Avalanche Advisory for 3/12/2019

Sponsored by
THIS Avalanche Advisory EXPIRED ON March 14, 2019 @ 7:23 pm
Avalanche Advisory published on March 12, 2019 @ 7:23 pm
Issued by Aaron Hartz

bottom line:

We are in the midst of an avalanche cycle associated with the most recent persistent weak layer. Luckily, most of the reported avalanches have been on the small side. One skier was carried, but we have had no reports partial or full burials. This weak layer may be patchy, leading skiers and riders to gain confidence in the terrain if they don't encounter signs of instability. However, if you encounter this problem in avalanche terrain, human triggered avalanches will be likely.

Avalanche Character 1: Persistent Slab
Persistent Slab avalanches can be triggered days to weeks after the last storm. They often propagate across and beyond terrain features that would otherwise confine Wind and Storm Slab avalanches. In some cases they can be triggered remotely, from low-angle terrain or adjacent slopes. Give yourself a wide safety buffer to address the uncertainty.

Buried surface hoar (SH) is the current culprit. This weak layer can be found anywhere from 20-50 cm (8-20") below the surface. The tricky thing about this layer is that it is patchy and some SH has already collapsed. However, if you trigger a failure on this layer in avalanche terrain you will most likely be triggering a slab avalanche. This problem has been found on all aspects and all elevations. Before dropping into steep slopes, dig into the snow and evaluate this weak layer. If in doubt, stay on slopes less than 30 degrees steep.

Avalanche Character 2: Wind Slab
Wind Slab avalanches release naturally during wind events and can be triggered for up to a week after a wind event. They form in lee and cross-loaded terrain features. Avoid them by sticking to wind sheltered or wind scoured areas.

Along with the new snow today, there has been a sustained westerly wind. Look for new wind slabs on NE-SE aspects above treeline and near treeline.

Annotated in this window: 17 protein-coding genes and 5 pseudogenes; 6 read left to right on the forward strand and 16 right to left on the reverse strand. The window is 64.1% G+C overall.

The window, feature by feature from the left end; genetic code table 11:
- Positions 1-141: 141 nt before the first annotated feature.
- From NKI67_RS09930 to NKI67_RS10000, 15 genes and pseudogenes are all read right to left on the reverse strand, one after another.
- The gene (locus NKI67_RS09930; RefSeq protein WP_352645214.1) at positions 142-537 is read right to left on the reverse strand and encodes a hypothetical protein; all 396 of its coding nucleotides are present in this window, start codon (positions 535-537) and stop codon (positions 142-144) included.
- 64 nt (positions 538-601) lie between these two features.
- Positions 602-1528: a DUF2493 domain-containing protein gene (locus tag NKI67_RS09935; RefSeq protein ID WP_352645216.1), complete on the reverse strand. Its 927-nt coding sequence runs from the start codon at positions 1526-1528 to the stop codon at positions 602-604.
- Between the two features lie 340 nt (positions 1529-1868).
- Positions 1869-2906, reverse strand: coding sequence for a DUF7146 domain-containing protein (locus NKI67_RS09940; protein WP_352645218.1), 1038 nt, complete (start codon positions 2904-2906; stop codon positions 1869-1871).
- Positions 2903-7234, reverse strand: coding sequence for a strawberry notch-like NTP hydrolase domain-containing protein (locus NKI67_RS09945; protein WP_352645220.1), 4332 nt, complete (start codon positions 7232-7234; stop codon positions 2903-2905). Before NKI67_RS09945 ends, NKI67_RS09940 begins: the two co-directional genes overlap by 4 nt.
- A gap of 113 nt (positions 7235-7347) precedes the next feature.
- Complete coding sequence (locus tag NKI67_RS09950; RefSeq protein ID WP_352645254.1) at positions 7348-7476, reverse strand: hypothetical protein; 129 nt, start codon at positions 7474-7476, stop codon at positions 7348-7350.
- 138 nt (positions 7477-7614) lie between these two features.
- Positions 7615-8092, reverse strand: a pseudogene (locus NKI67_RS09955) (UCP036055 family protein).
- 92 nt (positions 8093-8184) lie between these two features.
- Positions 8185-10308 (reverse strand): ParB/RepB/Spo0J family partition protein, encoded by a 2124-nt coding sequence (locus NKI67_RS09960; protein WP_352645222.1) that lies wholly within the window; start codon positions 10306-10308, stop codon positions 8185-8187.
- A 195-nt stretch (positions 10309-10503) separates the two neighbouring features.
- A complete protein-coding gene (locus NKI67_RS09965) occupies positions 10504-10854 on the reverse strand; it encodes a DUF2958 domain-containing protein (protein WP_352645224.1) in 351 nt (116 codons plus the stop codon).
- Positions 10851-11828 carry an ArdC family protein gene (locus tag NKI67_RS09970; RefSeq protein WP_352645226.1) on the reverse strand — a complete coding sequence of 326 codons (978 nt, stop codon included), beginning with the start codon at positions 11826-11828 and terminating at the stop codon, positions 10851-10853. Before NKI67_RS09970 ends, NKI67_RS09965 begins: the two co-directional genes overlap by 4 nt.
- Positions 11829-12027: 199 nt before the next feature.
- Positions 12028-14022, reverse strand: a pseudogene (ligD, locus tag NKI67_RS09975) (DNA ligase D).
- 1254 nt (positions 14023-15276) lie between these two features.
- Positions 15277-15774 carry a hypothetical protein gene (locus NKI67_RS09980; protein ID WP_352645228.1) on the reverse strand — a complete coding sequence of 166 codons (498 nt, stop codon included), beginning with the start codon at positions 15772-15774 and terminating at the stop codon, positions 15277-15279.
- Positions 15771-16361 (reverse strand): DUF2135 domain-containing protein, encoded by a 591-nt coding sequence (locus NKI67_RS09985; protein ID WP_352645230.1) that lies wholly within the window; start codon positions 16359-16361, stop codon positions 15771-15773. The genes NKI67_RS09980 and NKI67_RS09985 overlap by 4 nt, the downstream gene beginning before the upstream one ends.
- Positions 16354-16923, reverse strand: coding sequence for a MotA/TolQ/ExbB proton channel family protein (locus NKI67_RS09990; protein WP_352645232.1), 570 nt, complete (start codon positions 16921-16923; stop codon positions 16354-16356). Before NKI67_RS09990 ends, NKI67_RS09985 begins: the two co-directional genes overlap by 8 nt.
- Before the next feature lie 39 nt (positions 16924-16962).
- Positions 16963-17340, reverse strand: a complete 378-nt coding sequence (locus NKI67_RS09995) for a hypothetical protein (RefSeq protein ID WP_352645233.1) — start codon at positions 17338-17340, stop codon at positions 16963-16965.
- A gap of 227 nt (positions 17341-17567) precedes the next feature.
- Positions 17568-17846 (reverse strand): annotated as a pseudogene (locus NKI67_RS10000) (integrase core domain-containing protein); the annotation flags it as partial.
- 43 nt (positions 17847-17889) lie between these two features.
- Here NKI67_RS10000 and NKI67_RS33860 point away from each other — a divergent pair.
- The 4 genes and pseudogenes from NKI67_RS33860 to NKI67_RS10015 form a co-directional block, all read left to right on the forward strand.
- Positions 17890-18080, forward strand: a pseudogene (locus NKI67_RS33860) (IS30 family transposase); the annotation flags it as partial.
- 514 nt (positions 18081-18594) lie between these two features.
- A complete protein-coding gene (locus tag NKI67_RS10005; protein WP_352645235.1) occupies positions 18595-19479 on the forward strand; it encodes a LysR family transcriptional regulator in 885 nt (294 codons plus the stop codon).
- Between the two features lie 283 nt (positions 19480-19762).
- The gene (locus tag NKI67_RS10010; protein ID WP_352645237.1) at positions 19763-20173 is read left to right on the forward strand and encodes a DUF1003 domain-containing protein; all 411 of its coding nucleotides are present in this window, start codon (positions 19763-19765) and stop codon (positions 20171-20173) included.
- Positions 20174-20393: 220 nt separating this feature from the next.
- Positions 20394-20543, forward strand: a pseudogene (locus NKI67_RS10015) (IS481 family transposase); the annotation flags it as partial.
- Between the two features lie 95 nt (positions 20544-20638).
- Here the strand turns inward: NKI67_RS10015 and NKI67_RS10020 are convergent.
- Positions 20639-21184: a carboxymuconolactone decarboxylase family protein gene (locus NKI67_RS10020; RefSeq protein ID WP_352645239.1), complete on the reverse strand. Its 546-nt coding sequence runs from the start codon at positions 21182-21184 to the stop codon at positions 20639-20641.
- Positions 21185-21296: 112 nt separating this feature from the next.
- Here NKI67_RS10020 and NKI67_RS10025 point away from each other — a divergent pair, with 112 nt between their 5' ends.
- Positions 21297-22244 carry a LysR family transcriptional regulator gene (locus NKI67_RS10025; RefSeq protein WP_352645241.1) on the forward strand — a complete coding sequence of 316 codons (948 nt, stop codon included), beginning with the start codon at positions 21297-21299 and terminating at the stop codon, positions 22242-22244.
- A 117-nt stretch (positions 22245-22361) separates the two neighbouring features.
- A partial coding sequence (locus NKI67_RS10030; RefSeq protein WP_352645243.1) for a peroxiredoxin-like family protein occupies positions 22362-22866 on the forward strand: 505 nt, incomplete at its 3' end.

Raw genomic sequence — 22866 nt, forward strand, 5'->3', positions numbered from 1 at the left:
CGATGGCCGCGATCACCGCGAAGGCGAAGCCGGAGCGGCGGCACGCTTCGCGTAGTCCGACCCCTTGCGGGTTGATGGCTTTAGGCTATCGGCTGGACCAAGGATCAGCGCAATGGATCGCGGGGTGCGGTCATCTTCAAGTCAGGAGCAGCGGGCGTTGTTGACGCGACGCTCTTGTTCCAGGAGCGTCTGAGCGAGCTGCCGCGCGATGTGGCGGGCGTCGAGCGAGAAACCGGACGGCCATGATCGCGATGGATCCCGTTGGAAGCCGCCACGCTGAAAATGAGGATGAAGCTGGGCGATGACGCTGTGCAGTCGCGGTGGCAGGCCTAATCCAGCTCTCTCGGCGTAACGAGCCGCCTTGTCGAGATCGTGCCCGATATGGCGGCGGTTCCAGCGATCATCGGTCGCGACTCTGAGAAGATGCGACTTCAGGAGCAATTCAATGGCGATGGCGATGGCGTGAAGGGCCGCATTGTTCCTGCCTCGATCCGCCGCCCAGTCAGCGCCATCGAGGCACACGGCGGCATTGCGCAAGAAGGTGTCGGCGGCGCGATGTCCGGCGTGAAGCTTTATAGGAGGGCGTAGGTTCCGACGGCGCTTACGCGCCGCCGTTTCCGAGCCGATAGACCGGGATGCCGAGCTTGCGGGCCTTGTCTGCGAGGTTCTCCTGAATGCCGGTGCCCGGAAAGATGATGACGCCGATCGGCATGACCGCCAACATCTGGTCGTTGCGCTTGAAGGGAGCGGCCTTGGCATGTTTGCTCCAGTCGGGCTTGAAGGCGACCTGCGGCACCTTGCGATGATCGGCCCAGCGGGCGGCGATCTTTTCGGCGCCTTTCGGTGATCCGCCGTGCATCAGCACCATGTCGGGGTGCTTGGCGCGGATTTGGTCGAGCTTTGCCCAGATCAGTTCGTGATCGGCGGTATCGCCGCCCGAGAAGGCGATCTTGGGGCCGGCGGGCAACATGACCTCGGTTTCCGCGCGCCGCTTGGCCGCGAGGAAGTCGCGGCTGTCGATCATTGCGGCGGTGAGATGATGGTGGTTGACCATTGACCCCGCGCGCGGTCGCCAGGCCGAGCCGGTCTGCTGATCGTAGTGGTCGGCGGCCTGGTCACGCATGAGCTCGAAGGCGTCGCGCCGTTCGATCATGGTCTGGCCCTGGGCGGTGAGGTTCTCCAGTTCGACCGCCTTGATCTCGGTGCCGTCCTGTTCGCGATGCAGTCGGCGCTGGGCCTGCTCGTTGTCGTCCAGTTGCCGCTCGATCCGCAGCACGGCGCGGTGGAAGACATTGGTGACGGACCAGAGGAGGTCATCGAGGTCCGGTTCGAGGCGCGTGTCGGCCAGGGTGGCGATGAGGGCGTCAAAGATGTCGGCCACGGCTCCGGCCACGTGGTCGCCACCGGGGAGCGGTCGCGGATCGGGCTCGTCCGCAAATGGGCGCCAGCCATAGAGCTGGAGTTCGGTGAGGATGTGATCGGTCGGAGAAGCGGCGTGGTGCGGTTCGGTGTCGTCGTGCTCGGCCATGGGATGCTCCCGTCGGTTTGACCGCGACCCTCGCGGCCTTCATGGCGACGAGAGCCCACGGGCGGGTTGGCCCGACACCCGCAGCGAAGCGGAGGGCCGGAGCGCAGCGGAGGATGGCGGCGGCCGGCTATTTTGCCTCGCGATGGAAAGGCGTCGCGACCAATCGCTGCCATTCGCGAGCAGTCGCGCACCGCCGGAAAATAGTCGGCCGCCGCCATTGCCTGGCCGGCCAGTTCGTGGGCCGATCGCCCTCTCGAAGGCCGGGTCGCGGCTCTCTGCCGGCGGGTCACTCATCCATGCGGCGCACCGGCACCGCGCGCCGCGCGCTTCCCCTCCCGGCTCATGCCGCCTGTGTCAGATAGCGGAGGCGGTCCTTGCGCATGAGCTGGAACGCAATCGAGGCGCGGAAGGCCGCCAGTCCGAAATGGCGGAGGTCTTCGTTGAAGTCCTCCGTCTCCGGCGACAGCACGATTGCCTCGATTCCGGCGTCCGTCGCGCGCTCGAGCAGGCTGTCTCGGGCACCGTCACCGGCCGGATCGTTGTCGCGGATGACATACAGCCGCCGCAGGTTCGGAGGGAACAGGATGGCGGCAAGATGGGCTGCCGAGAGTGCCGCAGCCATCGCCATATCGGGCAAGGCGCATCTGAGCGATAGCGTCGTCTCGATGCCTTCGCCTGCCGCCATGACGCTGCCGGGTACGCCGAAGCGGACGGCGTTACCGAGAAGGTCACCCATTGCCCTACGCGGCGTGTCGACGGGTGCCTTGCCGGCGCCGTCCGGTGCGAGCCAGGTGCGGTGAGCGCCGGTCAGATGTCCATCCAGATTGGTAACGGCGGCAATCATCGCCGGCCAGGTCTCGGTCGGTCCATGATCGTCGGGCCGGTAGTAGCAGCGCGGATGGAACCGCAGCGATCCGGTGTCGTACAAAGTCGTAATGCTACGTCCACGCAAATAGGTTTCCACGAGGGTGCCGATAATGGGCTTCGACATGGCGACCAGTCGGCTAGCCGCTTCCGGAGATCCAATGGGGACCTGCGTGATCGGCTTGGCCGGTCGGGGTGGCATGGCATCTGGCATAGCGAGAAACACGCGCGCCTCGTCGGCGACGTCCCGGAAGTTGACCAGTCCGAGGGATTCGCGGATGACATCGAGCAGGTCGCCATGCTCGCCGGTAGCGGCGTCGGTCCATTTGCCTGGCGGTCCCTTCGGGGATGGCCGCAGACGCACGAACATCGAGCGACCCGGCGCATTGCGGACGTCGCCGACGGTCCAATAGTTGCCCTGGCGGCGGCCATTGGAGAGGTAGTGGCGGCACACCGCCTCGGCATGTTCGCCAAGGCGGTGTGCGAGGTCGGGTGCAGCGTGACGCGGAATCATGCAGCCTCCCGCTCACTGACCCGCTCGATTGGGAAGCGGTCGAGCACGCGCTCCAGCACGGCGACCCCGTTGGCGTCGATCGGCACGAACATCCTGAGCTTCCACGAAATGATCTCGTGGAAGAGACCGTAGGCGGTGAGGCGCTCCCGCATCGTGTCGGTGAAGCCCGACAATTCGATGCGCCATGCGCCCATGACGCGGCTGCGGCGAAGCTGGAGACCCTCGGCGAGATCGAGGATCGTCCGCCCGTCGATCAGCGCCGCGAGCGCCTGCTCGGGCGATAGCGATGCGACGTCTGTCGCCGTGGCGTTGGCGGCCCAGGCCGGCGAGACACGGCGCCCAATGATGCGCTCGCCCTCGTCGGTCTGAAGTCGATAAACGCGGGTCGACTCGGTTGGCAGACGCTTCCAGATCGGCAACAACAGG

Snowpack Discussion

In the last week, up 60 cm (24") of new snow has fallen. The March 5th buried surface hoar is now 20-50cm below the surface in the upper snowpack. Presently, there are no weak layers of concern in the mid pack or deep pack.

recent observations

Avalanche activity has been reported from a variety of aspects, elevations, and locations. Most of the slab avalanches have been on the small side and most have been human triggered. At least one group reported that a skier was carried, but not buried. Avalanche activity over the last few days has primarily been associated with the March 5 buried surface hoar. In addition, there have been reports of slope collapsing and whumphing (often associated with a buried surface hoar layer).


The central Oregon mountains may get a few more inches of snow tonight and tomorrow. Starting Wednesday, the region moves into higher pressure and fairer weather.


This snowpack summary applies only to backcountry areas. Click here for a map of the area. This snowpack summary describes general avalanche conditions and local variations always occur. This snowpack summary expires in 48 hours unless otherwise noted.

For all your pre and après ski needs, answers to questions, event calendars, restaurant recommendations, where to stay, and all things Bend....